The 200th anniversary of the birth of Charles Gounod was celebrated in 2018 with many worldwide productions of his Faust and Romeo and Juliet, and even the rarely performed Sappho. Gounod flourished in the great artistic fervor that was Paris in the mid-nineteenth century. It was surely one of the most creative moments of Western Civilization. It was the time of the novels of Balzac and Stendhal; the art of Delacroix and, later, Monet, Manet, Degas, and Renoir; the music of Berloiz, Mendelsohn, and Chopin. Gounod was introduced to the music of Bach by Fanny Mendelsohn, the sister of Felix. He himself taught Georges Bizet, the composer of Carmen. He won the Prix de Rome and showed his own paintings to the Director of the Academy in Rome, the great classical master Ingres, himself a dedicated violinist. (Ingres advised Gounod to learn painting by copying Ingres’ own work; Gounod said Ingres was at best a good amateur musician.)
Gounod wrote Faust in 1859. Faust is one of the most successful operas in history. In Paris alone it has been performed more than 2000 times. It was the first opera even performed at the Metropolitan Opera in 1883. It has been performed at the Met 753 times.
Gounod’s Faust is certainly a version of Goethe. But where Goethe’s Faust wants knowledge above all things, and knowledge as a means to power, Gounod’s Faust is looking for youth, and youth as a means to a specific kind of power—the power to compel love. He makes use of Mephistopheles as a bawd to corrupt the innocent Marguerite. He is literally a sexual predator. If in the emphasis on sex this Faust seems particularly French, it is also true that Gounod’s take on the story is truly concerned with the health of the soul.
Gounod’s Faust is about the soul of human beings. Gounod’s ideal for art, he wrote, was to raise the soul to contemplative heights like Michelangelo. In the opera Faust carelessly deals away his soul, and the ignorant crowd pursues nothing but pleasure. The pure Marguerite is an innocent victim, but she is completely vulnerable to an appeal to her vanity when the Devil gives her a box of wonderful jewels. She sings her joy in the famous jewel song (“Oh! I’m laughing”), which just shows how easy a mark she is. The Devil’s wicked laughter says it all. At the end, Faust is consumed by guilt over his actions, but his way of trying to save Marguerite is with more devilish magic. It is up to the angel chorus to redeem her pure soul, while Faust is left to the consequences of his devil’s bargain.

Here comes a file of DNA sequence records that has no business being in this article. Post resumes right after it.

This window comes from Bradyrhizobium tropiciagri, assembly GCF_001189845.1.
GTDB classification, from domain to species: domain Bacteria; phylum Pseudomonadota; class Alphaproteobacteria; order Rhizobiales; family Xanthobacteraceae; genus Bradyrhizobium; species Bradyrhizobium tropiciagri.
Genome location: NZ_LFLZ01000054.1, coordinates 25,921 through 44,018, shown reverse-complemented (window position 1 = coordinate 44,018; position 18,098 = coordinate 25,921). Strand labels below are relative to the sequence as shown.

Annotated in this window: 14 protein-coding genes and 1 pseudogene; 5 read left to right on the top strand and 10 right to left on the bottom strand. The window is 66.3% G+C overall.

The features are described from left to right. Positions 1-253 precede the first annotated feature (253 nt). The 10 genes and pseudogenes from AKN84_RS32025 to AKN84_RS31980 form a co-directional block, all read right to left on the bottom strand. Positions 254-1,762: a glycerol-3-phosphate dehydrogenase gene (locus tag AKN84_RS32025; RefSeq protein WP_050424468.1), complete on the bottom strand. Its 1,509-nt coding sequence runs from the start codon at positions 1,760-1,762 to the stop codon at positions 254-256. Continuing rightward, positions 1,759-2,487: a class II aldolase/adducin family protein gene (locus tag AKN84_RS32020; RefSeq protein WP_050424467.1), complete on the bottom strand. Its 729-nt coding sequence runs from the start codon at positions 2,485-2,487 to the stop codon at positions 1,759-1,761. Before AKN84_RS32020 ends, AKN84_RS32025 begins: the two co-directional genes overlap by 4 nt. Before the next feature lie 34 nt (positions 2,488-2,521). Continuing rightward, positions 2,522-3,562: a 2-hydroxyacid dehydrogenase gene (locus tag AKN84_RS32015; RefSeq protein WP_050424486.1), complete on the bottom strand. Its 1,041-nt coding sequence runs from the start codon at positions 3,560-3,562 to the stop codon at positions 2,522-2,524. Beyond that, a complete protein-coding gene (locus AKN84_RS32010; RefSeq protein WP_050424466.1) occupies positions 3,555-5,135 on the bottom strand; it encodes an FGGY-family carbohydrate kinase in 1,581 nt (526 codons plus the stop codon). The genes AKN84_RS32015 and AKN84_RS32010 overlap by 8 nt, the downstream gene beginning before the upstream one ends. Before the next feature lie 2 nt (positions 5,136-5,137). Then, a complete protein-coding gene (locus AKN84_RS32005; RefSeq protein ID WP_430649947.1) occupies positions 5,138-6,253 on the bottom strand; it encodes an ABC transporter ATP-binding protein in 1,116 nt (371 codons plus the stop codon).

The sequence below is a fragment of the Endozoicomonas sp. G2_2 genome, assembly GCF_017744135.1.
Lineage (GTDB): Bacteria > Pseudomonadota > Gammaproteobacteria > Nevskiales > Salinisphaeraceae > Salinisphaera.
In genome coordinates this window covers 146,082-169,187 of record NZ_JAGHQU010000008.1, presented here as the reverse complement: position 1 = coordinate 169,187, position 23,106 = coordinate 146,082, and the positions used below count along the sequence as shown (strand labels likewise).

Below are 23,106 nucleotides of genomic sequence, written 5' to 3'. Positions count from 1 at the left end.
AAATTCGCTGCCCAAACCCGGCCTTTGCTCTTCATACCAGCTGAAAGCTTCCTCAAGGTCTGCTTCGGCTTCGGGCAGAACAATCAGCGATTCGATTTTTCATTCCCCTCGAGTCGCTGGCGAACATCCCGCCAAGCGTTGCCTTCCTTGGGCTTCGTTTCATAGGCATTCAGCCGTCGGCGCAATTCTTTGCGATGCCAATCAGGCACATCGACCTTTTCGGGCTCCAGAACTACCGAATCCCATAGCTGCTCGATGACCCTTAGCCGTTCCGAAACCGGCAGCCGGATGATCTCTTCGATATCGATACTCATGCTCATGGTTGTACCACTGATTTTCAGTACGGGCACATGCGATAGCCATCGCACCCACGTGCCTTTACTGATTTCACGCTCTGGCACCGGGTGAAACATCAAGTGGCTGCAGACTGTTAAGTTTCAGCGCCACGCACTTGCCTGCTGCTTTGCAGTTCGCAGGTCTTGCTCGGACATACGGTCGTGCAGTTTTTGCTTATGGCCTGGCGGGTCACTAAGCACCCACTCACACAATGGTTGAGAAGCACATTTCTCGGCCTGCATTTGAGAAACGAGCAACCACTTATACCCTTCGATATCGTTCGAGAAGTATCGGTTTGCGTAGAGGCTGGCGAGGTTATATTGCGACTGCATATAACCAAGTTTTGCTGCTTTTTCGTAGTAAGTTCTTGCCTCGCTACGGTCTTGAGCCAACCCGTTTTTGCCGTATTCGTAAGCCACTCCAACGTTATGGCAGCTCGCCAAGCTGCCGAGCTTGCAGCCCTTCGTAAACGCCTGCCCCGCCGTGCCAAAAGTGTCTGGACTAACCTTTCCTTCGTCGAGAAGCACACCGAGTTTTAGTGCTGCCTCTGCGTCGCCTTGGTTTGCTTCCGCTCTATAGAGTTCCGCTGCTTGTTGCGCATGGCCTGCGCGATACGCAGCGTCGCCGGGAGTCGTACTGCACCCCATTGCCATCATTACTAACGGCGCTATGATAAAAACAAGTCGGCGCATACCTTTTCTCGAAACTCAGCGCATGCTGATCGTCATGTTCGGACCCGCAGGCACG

The key to Gounod’s music is its tuneful beauty. It is pure Romantic melody. Gounod is quoted as telling a student, “Melody alone counts in music.”
Whether in the concert hall or in the theatre, everything is based on melody, Music-loving audiences, even experienced ones, prefer works to have clarity and ideas that go right to the heart and not only the brain… Melody, always melody, my dear child, that is the sole, the unique secret of our art.
In bringing Faust to San Antonio, OPERA San Antonio is bringing a timeless story with incredibly memorable music from one of the greatest periods of creativity.
Please join us on May 9 and 11.
For a wonderful essay written by Algis Valiunas,
from The Weekly Standard,